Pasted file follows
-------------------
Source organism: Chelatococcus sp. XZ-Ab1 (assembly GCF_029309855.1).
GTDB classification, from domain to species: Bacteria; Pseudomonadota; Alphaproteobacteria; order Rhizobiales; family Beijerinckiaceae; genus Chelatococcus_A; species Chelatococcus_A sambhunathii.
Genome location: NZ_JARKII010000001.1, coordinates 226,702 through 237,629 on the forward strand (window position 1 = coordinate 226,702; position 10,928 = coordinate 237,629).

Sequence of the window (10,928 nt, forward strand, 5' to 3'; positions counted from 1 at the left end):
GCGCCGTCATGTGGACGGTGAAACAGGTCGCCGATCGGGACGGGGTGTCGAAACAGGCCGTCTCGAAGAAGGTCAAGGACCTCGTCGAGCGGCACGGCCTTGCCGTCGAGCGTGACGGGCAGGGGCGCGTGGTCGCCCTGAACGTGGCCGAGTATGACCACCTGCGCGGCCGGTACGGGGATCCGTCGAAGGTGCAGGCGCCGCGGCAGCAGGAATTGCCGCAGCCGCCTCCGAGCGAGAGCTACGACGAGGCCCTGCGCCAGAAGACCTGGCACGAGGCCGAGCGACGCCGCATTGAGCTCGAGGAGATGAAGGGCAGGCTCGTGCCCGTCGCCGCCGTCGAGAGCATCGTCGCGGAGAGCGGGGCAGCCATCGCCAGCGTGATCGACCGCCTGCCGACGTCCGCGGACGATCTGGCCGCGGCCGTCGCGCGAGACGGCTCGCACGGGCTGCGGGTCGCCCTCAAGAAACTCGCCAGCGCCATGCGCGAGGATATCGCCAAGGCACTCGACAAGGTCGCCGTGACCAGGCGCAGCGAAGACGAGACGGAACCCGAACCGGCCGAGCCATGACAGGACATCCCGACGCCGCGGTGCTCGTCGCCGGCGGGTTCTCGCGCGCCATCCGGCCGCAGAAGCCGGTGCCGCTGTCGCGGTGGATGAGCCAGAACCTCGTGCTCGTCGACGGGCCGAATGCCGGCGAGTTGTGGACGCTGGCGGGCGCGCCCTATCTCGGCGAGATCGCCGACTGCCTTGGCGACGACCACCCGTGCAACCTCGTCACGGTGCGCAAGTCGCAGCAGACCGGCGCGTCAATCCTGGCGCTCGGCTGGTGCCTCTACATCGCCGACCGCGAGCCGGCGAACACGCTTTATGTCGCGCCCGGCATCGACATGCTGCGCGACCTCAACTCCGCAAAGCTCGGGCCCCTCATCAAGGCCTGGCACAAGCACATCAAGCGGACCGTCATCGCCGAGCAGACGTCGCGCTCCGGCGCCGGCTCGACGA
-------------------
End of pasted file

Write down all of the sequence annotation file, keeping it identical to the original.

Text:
Source organism: Chelatococcus sp. XZ-Ab1 (assembly GCF_029309855.1).
GTDB classification, from domain to species: Bacteria; Pseudomonadota; Alphaproteobacteria; order Rhizobiales; family Beijerinckiaceae; genus Chelatococcus_A; species Chelatococcus_A sambhunathii.
Genome location: NZ_JARKII010000001.1, coordinates 226,702 through 237,629 on the forward strand (window position 1 = coordinate 226,702; position 10,928 = coordinate 237,629).

Sequence of the window (10,928 nt, forward strand, 5' to 3'; positions counted from 1 at the left end):
GCGCCGTCATGTGGACGGTGAAACAGGTCGCCGATCGGGACGGGGTGTCGAAACAGGCCGTCTCGAAGAAGGTCAAGGACCTCGTCGAGCGGCACGGCCTTGCCGTCGAGCGTGACGGGCAGGGGCGCGTGGTCGCCCTGAACGTGGCCGAGTATGACCACCTGCGCGGCCGGTACGGGGATCCGTCGAAGGTGCAGGCGCCGCGGCAGCAGGAATTGCCGCAGCCGCCTCCGAGCGAGAGCTACGACGAGGCCCTGCGCCAGAAGACCTGGCACGAGGCCGAGCGACGCCGCATTGAGCTCGAGGAGATGAAGGGCAGGCTCGTGCCCGTCGCCGCCGTCGAGAGCATCGTCGCGGAGAGCGGGGCAGCCATCGCCAGCGTGATCGACCGCCTGCCGACGTCCGCGGACGATCTGGCCGCGGCCGTCGCGCGAGACGGCTCGCACGGGCTGCGGGTCGCCCTCAAGAAACTCGCCAGCGCCATGCGCGAGGATATCGCCAAGGCACTCGACAAGGTCGCCGTGACCAGGCGCAGCGAAGACGAGACGGAACCCGAACCGGCCGAGCCATGACAGGACATCCCGACGCCGCGGTGCTCGTCGCCGGCGGGTTCTCGCGCGCCATCCGGCCGCAGAAGCCGGTGCCGCTGTCGCGGTGGATGAGCCAGAACCTCGTGCTCGTCGACGGGCCGAATGCCGGCGAGTTGTGGACGCTGGCGGGCGCGCCCTATCTCGGCGAGATCGCCGACTGCCTTGGCGACGACCACCCGTGCAACCTCGTCACGGTGCGCAAGTCGCAGCAGACCGGCGCGTCAATCCTGGCGCTCGGCTGGTGCCTCTACATCGCCGACCGCGAGCCGGCGAACACGCTTTATGTCGCGCCCGGCATCGACATGCTGCGCGACCTCAACTCCGCAAAGCTCGGGCCCCTCATCAAGGCCTGGCACAAGCACATCAAGCGGACCGTCATCGCCGAGCAGACGTCGCGCTCCGGCGCCGGCTCGACGA